Re: Help on BOR go/no go
Joseph Alessi (JosephAlessi@COMPUSERVE.COM)
Thu, 2 Apr 1998 08:36:31 -0500
Gladys Jenner wrote:
>> Please help us on this as need something that will stand
up to appeals! <<
I'd hate to say it, but it is almost impossible to be upheld
on appeal on either of these two points.
First, the scout spirit requirement, which actually reads as
Demonstrate Scout spirit by living the Scout Oath
(Promise) and Scout Law in your everyday life.
Being disruptive at meetings is not considered grounds for
withholding approval of this requirement. In fact, BSA =
reworded this requirement several years ago to make sure
that we focus on activity outside of Scouting. Now the
fact that the boys have been in trouble at school might be
factored in, but it will be hard to argue at an appeal. If
the boys appeal, what would happen is the appeal board would
first meet with the SM. The SM would be asked to describe the
overall situation. He would be expected to provide specific
*NON_SCOUTING* examples of the boy not following the Oath and
Law. They should be recent, and not things that happened
a year ago. He would also be asked if he held SM conferences
at the time these came to light to counsel the boys, and if
he explained to them the possible effect on their advancement.
He would be asked for any documentation.
Next, the appeals panel would talk to the boy. They would ask
him how he lived the Scout Oath and Law in his daily life.
He would be asked about the incidents that were provided by the
SM. He would be asked to explain how he reconciled this with
his previous statement. He would be asked if he met with the
SM, and if the SM counseled him. The panel would then discuss
the issue and come to a conclusion. IMHO in order to deny
the appeal, the infraction(s) must be recent, and either very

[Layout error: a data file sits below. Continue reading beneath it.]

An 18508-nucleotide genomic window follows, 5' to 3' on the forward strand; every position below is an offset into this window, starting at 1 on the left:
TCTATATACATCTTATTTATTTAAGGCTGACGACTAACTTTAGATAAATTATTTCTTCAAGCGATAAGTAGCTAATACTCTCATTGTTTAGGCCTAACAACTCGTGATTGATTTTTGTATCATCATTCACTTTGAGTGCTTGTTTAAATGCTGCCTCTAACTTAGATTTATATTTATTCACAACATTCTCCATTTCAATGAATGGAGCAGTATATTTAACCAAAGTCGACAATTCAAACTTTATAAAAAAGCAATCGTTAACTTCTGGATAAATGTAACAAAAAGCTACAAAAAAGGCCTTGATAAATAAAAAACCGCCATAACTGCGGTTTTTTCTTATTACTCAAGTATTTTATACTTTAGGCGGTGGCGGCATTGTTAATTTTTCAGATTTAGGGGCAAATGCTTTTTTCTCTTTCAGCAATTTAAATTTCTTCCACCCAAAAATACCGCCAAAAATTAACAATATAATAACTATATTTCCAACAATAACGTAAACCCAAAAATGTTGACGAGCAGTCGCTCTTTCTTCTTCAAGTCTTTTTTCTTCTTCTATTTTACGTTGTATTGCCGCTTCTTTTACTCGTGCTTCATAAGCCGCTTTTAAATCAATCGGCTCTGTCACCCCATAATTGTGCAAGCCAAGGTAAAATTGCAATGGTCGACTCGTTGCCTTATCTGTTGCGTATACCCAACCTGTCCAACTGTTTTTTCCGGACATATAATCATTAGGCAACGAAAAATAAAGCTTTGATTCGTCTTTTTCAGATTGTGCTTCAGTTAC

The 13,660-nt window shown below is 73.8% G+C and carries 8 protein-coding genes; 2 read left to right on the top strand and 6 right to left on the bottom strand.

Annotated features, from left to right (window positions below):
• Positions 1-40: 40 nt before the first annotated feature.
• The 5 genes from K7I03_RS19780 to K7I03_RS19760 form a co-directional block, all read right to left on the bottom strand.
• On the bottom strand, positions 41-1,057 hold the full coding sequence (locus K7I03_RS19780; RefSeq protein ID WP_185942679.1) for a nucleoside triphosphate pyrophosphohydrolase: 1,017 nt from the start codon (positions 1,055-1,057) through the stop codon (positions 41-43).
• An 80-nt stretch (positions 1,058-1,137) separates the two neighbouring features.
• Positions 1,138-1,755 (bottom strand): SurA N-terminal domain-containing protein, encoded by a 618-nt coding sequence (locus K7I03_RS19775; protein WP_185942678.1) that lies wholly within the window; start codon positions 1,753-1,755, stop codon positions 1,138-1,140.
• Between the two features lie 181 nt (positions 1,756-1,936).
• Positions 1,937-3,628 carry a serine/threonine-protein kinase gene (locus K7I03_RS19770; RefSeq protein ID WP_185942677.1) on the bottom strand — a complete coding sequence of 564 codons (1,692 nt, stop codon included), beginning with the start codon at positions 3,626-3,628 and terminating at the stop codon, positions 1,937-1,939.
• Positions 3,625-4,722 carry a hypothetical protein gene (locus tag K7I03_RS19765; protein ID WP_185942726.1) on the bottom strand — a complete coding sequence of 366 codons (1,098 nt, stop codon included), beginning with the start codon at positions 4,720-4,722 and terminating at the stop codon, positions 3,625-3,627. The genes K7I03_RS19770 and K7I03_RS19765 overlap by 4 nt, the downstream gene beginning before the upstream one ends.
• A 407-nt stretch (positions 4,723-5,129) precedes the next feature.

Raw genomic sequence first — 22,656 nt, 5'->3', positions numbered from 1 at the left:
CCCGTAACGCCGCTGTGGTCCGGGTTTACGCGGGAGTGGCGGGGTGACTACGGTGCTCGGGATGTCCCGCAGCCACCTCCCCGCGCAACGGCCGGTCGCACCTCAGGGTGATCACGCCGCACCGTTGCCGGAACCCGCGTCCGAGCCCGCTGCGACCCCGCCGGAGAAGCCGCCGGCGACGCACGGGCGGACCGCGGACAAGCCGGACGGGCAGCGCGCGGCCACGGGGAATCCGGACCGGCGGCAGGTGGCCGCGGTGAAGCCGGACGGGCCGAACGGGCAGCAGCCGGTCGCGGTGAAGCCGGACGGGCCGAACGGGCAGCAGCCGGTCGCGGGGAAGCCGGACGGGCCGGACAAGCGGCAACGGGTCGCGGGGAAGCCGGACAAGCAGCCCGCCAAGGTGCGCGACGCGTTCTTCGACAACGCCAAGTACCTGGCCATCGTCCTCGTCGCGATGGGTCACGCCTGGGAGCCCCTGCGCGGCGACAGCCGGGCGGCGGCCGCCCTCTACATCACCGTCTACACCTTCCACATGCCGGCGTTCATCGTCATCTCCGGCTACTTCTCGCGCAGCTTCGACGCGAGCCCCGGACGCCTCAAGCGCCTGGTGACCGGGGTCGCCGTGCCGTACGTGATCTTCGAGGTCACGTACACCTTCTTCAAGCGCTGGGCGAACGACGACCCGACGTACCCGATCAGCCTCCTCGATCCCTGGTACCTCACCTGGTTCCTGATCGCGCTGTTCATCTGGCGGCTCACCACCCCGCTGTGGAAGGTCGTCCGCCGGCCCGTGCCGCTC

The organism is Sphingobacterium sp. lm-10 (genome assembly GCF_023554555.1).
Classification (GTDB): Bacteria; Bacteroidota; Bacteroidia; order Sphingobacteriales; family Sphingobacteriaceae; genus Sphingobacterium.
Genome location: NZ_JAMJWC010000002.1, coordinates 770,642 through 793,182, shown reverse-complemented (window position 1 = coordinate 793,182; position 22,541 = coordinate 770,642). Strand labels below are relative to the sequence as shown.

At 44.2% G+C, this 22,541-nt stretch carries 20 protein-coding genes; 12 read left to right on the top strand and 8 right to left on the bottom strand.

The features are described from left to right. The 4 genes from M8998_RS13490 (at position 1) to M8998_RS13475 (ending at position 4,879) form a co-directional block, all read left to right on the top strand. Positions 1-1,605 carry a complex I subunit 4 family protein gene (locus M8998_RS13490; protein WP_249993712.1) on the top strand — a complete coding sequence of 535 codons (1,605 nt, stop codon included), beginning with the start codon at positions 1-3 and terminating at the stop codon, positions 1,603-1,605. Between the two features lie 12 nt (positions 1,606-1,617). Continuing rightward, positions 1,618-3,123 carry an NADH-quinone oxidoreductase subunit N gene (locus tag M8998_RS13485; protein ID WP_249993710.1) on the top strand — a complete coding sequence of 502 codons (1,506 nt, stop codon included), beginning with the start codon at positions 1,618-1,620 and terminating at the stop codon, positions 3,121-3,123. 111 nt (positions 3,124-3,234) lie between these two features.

serious or very numerous. The SM had to have previously
counseled the boy, and there should have been written =
documentation, preferably with a written plan of improvement
that was not followed by the scout. The more of these elements
that are missing, the more likely that the appeal would be
One thing to look at is the nature of advancement. It is not a
"reward" for good behaviour. It is one of our methods. A troop
should not use the threat of withholding advancement as a "club"
to get the boys to do what the leadership wants.
This does not mean that "anything goes". There should be a "Code
of Conduct" for the troop. The Oath and Law do fine for this.
The only issue is what should be the consequences when a boy
shows "less than acceptable behavior" at meetings or campouts.
Rather than withholding rank, there should be other consequences.
For example, at meetings: first offense: a warning. Second
offense: sit out game and activity. Third offense: call parent
to take him home. Do the same thing on campouts. If a boy gets
sent home more than once, have a procedure where he needs to =
"earn" his way back into participation in the activities.
Focus on solving this problem rather than trying to figure out
ways to hold up advancement. In my experience, there are boys
who don't really care about advancement, anyway. You can't
reach these boys by withholding advancement.
This is a tough issue, but one that is faced at one time or
another by almost every troop. You can get through it. Just
remember to be fair. Include the PLC in setting up the policy
(the best thing might be to discuss the overall issue of
behaviour with the PLC. Hopefully, they will also feel that it
is a problem, and will come up with some good solutions).
Make sure that the troop policy is applied to all (if an ASM's
son acts up, make mom come and pick him up!).
Joseph A. Alessi in Ozwin 2.14
Vice Chair - Program, Lafayette District
ASM Troop 313
Advisor to the Treasurer, Unami Lodge
I used to be an Owl
Terry Howerton Sakima Group, Inc. SCOUTER Magazine Kansas City